From the beginning of the 2013 election campaign, prime minister Kevin Rudd has put young people front and centre. Be it through the use of social media (although no more “selfies” have surfaced of late) or the recent appointment of Barack Obama’s digital team as well as his own 20 year old son, Marcus, Rudd has signalled that the youth vote is important.
And with good reason. Making up about 30% of the electorate, but not oriented in any persistent ideological direction, young people remain untapped as a political resource.
Many also remain unenrolled. The same proportion (30%) of the 1.4 million eligible Australians missing from the national electoral roll are young people, with only around 35% of potential voters between the ages of 18 to 24 registered to vote in the coming federal election. This leaves 493,113 young people unenrolled as of March 31 this year.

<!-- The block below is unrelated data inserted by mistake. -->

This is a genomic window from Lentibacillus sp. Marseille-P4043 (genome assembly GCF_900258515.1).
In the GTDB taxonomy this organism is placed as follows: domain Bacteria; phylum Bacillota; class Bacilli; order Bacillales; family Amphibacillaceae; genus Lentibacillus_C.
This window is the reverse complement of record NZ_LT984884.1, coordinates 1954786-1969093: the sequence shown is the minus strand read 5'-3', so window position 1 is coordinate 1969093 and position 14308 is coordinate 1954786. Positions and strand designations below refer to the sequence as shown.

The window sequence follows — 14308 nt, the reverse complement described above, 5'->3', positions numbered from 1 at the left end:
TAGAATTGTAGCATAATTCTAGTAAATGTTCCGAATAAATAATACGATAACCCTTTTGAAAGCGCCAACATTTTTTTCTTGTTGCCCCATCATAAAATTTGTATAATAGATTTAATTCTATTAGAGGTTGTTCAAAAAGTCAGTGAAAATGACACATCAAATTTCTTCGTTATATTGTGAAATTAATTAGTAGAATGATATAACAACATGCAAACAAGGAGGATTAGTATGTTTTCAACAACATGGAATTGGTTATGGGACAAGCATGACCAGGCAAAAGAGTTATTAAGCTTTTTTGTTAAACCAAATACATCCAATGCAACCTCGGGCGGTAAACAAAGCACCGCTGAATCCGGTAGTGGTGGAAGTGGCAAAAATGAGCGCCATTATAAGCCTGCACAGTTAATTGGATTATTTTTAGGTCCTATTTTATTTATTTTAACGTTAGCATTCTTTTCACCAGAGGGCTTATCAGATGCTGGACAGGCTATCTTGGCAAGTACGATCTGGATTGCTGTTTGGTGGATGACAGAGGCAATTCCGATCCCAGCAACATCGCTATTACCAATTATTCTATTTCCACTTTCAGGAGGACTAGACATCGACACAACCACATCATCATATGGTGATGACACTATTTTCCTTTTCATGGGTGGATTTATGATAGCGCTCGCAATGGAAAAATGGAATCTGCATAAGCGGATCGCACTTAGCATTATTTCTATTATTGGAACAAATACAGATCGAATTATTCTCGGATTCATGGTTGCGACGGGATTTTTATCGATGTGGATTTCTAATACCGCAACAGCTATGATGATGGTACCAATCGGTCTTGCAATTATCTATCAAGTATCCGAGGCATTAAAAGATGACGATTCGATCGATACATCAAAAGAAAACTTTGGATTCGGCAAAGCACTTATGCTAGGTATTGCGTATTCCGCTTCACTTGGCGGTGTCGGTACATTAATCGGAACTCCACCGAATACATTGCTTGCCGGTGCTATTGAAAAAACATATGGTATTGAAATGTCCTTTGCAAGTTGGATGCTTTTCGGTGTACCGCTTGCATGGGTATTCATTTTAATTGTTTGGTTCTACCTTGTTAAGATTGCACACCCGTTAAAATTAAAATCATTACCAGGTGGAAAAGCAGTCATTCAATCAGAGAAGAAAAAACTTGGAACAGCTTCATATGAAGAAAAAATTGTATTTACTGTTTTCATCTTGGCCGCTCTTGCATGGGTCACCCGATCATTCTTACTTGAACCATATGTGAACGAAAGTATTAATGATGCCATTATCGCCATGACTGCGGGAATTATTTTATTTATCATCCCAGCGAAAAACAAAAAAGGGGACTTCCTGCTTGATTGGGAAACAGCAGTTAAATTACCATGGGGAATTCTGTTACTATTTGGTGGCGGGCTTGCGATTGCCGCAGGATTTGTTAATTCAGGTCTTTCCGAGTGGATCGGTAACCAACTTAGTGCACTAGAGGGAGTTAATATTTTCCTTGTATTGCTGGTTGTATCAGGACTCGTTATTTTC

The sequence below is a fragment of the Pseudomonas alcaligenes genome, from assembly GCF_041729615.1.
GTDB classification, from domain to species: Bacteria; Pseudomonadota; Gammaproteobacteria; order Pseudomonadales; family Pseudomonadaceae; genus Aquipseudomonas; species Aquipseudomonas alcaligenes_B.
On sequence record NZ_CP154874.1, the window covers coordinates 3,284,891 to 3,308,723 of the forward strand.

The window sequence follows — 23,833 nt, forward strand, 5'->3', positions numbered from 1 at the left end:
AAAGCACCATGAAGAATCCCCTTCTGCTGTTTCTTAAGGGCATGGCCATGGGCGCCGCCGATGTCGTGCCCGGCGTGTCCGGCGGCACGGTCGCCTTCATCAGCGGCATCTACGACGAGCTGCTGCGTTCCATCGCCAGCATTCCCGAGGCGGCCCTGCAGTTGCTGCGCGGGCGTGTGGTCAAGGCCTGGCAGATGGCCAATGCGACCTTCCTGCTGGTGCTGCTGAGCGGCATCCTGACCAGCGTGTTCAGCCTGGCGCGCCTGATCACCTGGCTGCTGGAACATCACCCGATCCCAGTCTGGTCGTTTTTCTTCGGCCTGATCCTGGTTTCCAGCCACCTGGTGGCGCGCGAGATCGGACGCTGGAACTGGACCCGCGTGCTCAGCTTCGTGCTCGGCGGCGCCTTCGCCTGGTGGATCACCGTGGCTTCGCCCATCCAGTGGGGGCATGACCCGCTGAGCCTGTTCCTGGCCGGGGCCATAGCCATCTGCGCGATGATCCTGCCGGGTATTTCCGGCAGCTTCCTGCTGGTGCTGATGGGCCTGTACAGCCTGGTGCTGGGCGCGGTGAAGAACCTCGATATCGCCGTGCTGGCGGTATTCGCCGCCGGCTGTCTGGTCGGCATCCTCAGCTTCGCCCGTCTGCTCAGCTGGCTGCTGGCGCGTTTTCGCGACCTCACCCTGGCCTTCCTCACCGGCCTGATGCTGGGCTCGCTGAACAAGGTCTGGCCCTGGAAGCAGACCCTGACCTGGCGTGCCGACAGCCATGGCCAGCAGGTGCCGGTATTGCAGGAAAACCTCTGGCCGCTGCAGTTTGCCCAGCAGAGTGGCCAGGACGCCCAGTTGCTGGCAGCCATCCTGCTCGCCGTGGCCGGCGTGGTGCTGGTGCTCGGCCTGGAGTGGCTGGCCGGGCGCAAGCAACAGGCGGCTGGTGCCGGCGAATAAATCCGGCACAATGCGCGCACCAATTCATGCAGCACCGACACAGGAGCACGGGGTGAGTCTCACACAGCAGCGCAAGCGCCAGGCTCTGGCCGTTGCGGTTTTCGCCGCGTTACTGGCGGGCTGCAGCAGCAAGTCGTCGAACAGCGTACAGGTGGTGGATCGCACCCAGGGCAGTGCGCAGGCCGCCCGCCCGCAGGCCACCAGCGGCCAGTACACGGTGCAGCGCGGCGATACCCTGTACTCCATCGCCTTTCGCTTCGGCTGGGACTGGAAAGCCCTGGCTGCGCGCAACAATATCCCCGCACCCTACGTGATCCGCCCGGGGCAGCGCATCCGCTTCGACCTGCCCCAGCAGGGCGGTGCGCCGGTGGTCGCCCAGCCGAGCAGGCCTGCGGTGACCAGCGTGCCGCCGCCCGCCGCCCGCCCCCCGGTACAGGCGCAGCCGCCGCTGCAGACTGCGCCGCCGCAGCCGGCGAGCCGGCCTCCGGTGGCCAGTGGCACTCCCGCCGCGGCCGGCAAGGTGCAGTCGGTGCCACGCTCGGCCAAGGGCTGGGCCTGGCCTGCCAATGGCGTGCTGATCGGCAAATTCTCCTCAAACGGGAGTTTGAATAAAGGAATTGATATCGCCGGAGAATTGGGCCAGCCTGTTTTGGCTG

A well-trodden trope maintains that young people are democratically apathetic, lack civic and political knowledge, and make a lesser contribution to society than older folk. More recently, phrases like “self-entitled” have been added to the mix. Young people are increasingly accused of having “tickets on themselves”.
These tropes and accusations miss the mark because they conflate all young people as a single group. They also reinforce mistrustful views of young people. As sociologist Nikolas Rose says, they depict young people as failed citizens, even as “anti-citizens”.
Yet beneath these tropes lies an important truth. As education professor Murray Print recently explained on ABC’s The World Today program, many young people do feel disengaged from politics. Perhaps this goes part of the way to explaining the recent Lowy Institute poll, which suggested that only 48% of 18 to 29 year olds prefer democracy to any other kind of government.
The big issues